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High-five from the IPL

india Updated: Apr 26, 2010 00:05 IST
Highlight Story

There's no denying that IPL III has left a bad taste. Yet, the old school romantic in me prefers to turn its back on the cesspool of 'allegations and focus on the game we love; because it is bigger than any given individual, situation or tournament. So, at the end of this season, I'd like to look back at the moments that spelt cricket all the way.

David Hussey's catch:

There were quite a few inimitable catches taken in this tournament,, but the that most tried to repeat, unsuccessfully, was Hussey's effort to get rid of Collingwood. It is my favourite for a couple of reasons. 1. It was a flat shot that didn't give him too much time to balance. 2. At one point, both his feet were in air, outside the line, while he pushed the ball back into the playing field; incredible.

Uthappa’s Switch-Hit six: What an absolute visual delight it was to see Uthappa hit that six off Mendis. It's one thing hitting a reverse sweep with power behind the shot, but a switch-hit goes one step beyond. You need to completely reverse your guard and grip. It needs balance, strength and good connection; Uthappa had all three.

Hayden's Mongoose:

The most talked about innovation in modern cricket. The mongoose has an extremely short blade and a very long handle. The weight taken from the top is distributed to the remainder making it a lot thicker than normal. The toe is 3 times thicker too. This design increases the bat speed, gives more control and allows the batsman to hit yorkers and low full-tosses with brute force. Hayden unleashed it against DD at Kotla and wreaked havoc. Unfortunately the mongoose made only special appearances in the tournament.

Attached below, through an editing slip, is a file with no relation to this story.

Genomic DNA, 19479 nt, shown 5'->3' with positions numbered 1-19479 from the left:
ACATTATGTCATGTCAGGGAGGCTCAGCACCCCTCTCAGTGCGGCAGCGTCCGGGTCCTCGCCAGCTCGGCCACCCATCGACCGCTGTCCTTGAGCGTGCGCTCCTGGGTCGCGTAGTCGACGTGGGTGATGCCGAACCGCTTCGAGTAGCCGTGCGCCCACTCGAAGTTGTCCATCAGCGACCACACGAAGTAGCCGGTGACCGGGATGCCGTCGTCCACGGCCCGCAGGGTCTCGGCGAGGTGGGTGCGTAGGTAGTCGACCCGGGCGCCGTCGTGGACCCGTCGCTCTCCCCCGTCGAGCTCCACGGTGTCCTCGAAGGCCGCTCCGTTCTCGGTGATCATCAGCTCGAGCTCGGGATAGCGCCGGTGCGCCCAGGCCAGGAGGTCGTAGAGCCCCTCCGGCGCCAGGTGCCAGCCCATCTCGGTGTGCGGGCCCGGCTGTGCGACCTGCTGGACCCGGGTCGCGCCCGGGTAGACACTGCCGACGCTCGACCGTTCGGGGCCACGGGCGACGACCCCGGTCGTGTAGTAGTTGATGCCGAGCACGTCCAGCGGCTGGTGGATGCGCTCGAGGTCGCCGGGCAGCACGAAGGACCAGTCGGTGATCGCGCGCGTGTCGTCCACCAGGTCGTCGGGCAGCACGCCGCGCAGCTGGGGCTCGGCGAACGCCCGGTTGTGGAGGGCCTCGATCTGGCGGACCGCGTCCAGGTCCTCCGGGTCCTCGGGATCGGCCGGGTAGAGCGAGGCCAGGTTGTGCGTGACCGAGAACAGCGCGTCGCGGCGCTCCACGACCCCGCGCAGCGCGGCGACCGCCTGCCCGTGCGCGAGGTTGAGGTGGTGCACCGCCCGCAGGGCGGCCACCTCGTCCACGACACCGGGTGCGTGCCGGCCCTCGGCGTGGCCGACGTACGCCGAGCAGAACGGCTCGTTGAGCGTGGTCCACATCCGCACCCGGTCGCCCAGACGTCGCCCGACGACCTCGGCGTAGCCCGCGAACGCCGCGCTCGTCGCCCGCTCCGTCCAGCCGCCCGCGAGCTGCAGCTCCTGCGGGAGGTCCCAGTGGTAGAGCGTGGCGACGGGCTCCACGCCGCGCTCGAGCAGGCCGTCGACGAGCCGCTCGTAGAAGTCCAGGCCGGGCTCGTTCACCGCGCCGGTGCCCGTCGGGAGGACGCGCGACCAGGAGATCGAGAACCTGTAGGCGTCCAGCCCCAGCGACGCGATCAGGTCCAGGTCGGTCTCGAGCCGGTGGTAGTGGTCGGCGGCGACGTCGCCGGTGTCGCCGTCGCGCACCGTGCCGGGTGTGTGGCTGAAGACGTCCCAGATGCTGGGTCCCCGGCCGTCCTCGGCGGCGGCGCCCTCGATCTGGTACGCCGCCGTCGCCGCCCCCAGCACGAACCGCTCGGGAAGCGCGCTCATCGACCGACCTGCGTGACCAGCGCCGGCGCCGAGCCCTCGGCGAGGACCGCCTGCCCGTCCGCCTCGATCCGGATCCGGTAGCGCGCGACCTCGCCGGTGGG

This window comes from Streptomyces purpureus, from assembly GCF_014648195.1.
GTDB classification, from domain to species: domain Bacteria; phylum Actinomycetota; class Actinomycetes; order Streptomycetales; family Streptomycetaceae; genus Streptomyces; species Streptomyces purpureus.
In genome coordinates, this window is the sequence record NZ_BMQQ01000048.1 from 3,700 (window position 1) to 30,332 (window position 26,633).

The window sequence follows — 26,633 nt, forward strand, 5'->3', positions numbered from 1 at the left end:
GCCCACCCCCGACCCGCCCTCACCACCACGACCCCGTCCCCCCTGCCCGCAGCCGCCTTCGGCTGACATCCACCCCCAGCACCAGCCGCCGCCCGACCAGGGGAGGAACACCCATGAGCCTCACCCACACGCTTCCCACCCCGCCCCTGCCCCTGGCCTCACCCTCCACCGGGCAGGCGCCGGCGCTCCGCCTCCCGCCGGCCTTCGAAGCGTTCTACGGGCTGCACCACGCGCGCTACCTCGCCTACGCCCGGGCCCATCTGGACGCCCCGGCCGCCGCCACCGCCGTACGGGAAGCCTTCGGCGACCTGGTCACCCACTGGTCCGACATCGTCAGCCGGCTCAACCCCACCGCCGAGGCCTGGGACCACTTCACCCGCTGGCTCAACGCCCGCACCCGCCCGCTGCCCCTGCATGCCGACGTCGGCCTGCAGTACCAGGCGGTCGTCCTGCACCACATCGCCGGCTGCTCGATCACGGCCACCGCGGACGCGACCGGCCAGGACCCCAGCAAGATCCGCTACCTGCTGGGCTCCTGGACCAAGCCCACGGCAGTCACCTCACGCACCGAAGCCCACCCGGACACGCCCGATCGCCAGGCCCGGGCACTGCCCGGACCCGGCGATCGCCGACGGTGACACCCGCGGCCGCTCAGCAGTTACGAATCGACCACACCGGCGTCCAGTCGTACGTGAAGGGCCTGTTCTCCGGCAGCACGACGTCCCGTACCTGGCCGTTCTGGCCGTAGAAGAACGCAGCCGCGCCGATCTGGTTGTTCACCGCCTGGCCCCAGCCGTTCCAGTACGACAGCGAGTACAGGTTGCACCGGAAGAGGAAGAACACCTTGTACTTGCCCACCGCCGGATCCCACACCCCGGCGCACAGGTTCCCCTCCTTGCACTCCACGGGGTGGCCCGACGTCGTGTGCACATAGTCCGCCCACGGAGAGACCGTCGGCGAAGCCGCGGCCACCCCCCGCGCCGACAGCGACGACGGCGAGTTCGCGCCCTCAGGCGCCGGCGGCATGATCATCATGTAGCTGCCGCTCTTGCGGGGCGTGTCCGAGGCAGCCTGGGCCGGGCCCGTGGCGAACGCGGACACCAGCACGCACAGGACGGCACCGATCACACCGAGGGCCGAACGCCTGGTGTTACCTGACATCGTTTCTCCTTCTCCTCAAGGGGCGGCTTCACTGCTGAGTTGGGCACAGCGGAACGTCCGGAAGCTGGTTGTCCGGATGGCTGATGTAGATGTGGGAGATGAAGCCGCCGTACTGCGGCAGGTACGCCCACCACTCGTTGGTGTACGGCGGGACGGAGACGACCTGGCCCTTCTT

Praveen Kumar's hat-trick: Since the batsmen go after the bowling regardless of what happened the previous ball, taking a hat-trick is a lot easier in the T20 format. But still it takes some special bowling to take three in three. Praveen did it beautifully against the Rajasthan Royals.

Vintage Sachin: This wasn’t limited to one innings or a particular moment, but an experince that lasted through the tournament. Sachin reinforced the importance of technique. He showed that you don't need to slog your way to big runs and that it's possible to perform consistently in this format too. He seemed to have achieved a higher state of consciousness, where he can either read the bowlers' minds or, even better; make them bowl where he wants, It took him a couple of years to crack the T20 code, but when he did, it was pure class.